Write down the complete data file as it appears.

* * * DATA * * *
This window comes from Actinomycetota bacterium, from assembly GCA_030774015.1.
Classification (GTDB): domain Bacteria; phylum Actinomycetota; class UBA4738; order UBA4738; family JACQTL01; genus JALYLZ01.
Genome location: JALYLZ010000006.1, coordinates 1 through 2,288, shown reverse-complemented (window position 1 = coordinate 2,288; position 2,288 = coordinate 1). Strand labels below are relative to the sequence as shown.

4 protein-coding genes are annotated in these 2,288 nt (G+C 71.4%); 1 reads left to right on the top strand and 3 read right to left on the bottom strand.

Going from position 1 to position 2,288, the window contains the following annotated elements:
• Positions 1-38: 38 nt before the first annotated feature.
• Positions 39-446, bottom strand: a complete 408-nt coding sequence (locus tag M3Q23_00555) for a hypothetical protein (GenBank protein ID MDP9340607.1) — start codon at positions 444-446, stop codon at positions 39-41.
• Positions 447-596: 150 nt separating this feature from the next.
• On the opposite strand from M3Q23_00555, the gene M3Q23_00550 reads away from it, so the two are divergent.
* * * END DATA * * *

This window comes from Actinomycetota bacterium, from assembly GCA_030774015.1.
Classification (GTDB): domain Bacteria; phylum Actinomycetota; class UBA4738; order UBA4738; family JACQTL01; genus JALYLZ01.
Genome location: JALYLZ010000006.1, coordinates 1 through 2,288, shown reverse-complemented (window position 1 = coordinate 2,288; position 2,288 = coordinate 1). Strand labels below are relative to the sequence as shown.

4 protein-coding genes are annotated in these 2,288 nt (G+C 71.4%); 1 reads left to right on the top strand and 3 read right to left on the bottom strand.

Going from position 1 to position 2,288, the window contains the following annotated elements:
• Positions 1-38: 38 nt before the first annotated feature.
• Positions 39-446, bottom strand: a complete 408-nt coding sequence (locus tag M3Q23_00555) for a hypothetical protein (GenBank protein ID MDP9340607.1) — start codon at positions 444-446, stop codon at positions 39-41.
• Positions 447-596: 150 nt separating this feature from the next.
• On the opposite strand from M3Q23_00555, the gene M3Q23_00550 reads away from it, so the two are divergent.